I have a boot strapped SAAS company with 1.5 years in operations. ARR is approx ~ 600K.
I hold more than 90% and the rest is held by my team. I would like to sell about 10% of my equity.
Your question may appear to be a simple one. As a CPA, CGMA, and business performance expert for over 25 years now, I get questions like this from my clients often.
Your options are not clear from your question, however, I will steer to you to where you need to look to determine what options are available to you:
1) Your company structure will determine some of your options. This means are you a Corp (C corp or S corp), LLC, partnership/multi-member LLC. Due to the 10% held by others, I'm sure your not a sole proprietor.
2) Any operating agreement you may have will also define more of your options. Operating agreements can hold many terms of how you operate your company, including ownership changes, so I cannot give you any advice here without knowing if you have one and what's in it, but the contents will flush out more options.
3) In the absence of an operating agreement (this is always possible) you may need to take "politically and legally prudent" steps. That means you'll need to work out any sale of your stake with your fellow partners.
4) Once you've flushed out your options available to you, you can then set the steps you need to take.
5) Your steps will need resources to help you. Business resources such as guidance on the sound business steps to take, and negotiations to conduct, while keeping your business rolling, as well as legal resources to put any agreements on paper.
Because this is complex, by legal and business measures, I encourage you to call me for more accurate information to help you.
I hope this helps!
You own 90% of what? We don't know what the value of your company is, so first, you would need to put a valuation on it. There are many ways to value it, but you need to come up with something reasonable.
Then you have to find a person who is wiling to buy the 10% that you would like to sell. After that, it is merely negotiations.
I would approach this as you would pitching the company to any investor. You need to show how your company plans to grow, projected growth numbers, and your exit strategy.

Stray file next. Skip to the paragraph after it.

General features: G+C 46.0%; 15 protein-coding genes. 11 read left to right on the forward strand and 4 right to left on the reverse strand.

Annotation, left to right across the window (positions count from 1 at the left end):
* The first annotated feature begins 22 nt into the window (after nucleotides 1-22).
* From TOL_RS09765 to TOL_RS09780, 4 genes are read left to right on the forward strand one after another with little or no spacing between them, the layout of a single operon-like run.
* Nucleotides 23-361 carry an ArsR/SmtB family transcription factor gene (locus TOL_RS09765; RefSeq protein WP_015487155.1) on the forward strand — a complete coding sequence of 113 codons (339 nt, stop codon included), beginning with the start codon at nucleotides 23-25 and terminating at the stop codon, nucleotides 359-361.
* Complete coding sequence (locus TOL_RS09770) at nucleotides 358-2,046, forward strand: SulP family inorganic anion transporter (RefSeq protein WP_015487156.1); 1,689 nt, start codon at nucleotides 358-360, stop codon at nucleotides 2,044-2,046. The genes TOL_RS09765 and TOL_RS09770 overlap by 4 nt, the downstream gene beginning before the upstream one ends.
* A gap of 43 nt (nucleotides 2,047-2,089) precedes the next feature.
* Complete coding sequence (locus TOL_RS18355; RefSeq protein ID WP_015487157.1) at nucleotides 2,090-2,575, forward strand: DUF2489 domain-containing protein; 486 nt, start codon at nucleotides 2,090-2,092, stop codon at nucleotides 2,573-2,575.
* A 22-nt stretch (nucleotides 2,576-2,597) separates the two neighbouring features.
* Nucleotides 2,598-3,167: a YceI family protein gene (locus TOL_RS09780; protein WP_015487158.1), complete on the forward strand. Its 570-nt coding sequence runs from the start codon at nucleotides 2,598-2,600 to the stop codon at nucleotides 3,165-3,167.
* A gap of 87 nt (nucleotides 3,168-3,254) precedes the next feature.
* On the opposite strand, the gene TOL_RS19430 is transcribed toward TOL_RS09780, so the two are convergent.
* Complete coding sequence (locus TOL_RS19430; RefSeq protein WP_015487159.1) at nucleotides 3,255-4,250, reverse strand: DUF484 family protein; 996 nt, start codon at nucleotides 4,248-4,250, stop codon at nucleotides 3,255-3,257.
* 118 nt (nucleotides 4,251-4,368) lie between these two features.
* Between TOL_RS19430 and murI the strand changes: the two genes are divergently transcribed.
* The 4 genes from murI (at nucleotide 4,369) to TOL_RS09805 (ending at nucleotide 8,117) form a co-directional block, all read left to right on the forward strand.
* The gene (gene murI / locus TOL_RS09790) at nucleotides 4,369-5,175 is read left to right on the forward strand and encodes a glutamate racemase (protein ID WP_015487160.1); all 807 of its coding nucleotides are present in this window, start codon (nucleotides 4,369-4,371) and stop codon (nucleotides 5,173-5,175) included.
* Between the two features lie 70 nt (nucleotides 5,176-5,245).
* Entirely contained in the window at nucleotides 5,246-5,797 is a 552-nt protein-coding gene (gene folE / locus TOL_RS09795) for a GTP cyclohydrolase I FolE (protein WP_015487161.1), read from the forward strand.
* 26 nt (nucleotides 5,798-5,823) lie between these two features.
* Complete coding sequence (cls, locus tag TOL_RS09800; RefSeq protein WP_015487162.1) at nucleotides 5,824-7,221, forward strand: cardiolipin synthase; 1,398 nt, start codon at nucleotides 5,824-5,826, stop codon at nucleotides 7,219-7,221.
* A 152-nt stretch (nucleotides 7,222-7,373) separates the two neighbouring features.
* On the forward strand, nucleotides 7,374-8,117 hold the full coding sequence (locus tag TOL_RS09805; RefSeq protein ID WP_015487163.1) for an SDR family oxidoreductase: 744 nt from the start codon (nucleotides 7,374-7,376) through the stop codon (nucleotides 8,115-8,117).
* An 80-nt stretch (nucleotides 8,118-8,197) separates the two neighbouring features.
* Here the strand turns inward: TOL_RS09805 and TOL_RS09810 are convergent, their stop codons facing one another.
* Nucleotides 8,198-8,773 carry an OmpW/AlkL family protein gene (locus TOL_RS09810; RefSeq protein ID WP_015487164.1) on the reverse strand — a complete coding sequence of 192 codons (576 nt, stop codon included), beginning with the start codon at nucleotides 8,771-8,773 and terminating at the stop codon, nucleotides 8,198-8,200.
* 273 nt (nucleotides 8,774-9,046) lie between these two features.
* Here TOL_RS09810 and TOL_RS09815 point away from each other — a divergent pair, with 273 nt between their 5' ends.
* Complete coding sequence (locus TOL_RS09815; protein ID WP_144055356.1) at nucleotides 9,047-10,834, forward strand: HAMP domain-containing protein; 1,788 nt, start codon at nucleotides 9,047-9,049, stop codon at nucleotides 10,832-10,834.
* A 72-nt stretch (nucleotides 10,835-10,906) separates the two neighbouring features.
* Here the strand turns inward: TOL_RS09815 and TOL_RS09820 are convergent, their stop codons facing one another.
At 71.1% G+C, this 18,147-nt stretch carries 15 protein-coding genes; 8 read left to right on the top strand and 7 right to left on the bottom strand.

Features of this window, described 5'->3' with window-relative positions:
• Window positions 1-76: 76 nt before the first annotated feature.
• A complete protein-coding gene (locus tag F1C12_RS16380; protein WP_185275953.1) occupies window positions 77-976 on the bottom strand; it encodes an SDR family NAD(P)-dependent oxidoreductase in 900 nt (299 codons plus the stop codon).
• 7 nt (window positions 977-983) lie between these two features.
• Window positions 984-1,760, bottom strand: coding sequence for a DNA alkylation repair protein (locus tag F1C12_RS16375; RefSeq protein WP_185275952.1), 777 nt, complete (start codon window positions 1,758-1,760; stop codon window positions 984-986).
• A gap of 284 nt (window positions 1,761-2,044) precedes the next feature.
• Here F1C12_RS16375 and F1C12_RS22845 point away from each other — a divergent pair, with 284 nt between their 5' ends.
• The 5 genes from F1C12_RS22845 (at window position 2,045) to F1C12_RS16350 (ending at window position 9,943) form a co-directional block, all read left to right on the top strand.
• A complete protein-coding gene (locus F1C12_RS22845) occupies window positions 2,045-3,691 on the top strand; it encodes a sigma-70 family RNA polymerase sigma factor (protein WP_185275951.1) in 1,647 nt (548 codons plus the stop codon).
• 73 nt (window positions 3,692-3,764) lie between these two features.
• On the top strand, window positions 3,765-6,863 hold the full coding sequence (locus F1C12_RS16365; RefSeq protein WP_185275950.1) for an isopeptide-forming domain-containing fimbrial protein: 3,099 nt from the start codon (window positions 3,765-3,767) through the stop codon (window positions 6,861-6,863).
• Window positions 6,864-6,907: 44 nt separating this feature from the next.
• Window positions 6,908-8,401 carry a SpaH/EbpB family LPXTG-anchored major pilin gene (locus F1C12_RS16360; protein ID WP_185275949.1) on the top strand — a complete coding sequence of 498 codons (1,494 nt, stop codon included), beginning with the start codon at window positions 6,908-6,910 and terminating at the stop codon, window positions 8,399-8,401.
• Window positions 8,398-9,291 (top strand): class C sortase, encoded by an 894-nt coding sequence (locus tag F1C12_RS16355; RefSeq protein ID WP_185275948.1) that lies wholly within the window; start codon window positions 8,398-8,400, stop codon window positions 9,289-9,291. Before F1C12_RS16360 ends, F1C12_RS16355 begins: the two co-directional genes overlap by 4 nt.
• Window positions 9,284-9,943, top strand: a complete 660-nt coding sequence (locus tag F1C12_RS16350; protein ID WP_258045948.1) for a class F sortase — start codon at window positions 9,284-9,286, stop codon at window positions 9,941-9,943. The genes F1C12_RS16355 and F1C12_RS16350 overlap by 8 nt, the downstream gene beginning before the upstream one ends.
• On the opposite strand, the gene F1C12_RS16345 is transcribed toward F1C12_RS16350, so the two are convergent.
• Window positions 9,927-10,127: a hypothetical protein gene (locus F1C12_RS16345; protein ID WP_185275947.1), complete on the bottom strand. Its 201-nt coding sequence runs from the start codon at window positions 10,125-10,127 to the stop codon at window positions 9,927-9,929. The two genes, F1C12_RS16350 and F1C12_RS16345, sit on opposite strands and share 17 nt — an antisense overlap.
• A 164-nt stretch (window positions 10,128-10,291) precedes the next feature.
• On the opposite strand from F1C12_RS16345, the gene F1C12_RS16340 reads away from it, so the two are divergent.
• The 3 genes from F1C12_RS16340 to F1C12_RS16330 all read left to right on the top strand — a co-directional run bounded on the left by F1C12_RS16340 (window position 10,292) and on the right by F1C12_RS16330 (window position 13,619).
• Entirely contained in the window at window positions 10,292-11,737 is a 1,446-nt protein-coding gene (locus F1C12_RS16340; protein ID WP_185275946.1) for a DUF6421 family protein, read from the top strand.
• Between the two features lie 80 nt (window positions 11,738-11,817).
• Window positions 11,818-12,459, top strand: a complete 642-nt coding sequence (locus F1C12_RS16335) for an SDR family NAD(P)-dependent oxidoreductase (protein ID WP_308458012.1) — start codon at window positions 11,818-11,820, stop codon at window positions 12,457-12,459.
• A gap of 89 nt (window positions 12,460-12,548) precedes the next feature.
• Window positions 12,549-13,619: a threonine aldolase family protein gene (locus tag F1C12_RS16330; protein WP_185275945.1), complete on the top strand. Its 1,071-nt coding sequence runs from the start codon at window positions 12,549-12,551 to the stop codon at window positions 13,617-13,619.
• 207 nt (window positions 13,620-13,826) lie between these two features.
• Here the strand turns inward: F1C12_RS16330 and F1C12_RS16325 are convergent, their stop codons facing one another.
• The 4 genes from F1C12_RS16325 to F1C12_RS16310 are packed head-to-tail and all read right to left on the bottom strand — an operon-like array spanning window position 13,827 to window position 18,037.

If you don't have an exit strategy, then you won't be able to find an investor, and you will have to raise the cash through other means, such as a loan.
In short, we need more information about your company to make a short list of options and which are the most likely ways of accomplishing your goal.
Hi. This is a good question that a lot of startup entrepreneurs face and thanks for asking.
One first needs to determine if there is a shareholder agreement in place between the existing shareholders, and if so, this may contain clauses ( called "pre-emptives" or first right of refusal) which require you to offer the 10% to your team first before offering it to third parties. I need to understand your situation first, and why you are looking to reduce your shareholding - I assume it is to reduce your risk.
You be looking at the following options:
1) Sell it to your staff. You can draw up a simple sale agreement detailing the terms of the purchase. In the US, you can find a template from the SBA, but I recommend seeing a good attorney.
2) In order to keep your staff incentivized to stay on, it may be wise to offer them shares in your company conditional upon them saying on for e.g. 3 years. The effect of this is that your shareholding will be reduced to 80% after 3 years.
3) Sell to external investors - VC firms. Typically too small and early stage for most private equity firms who are looking for relatively large firms with sustainable cash flow from which they can lever the business with.
4) If your business is producing sustainable free cash flow, i.e. cash flow not used for expanding or expenses, and growing quickly it may make more sense not to dilute and to borrow funds from the bank, and pay yourself a dividend, but this would be the more riskier option.
Please call me or message me if you need any further clarity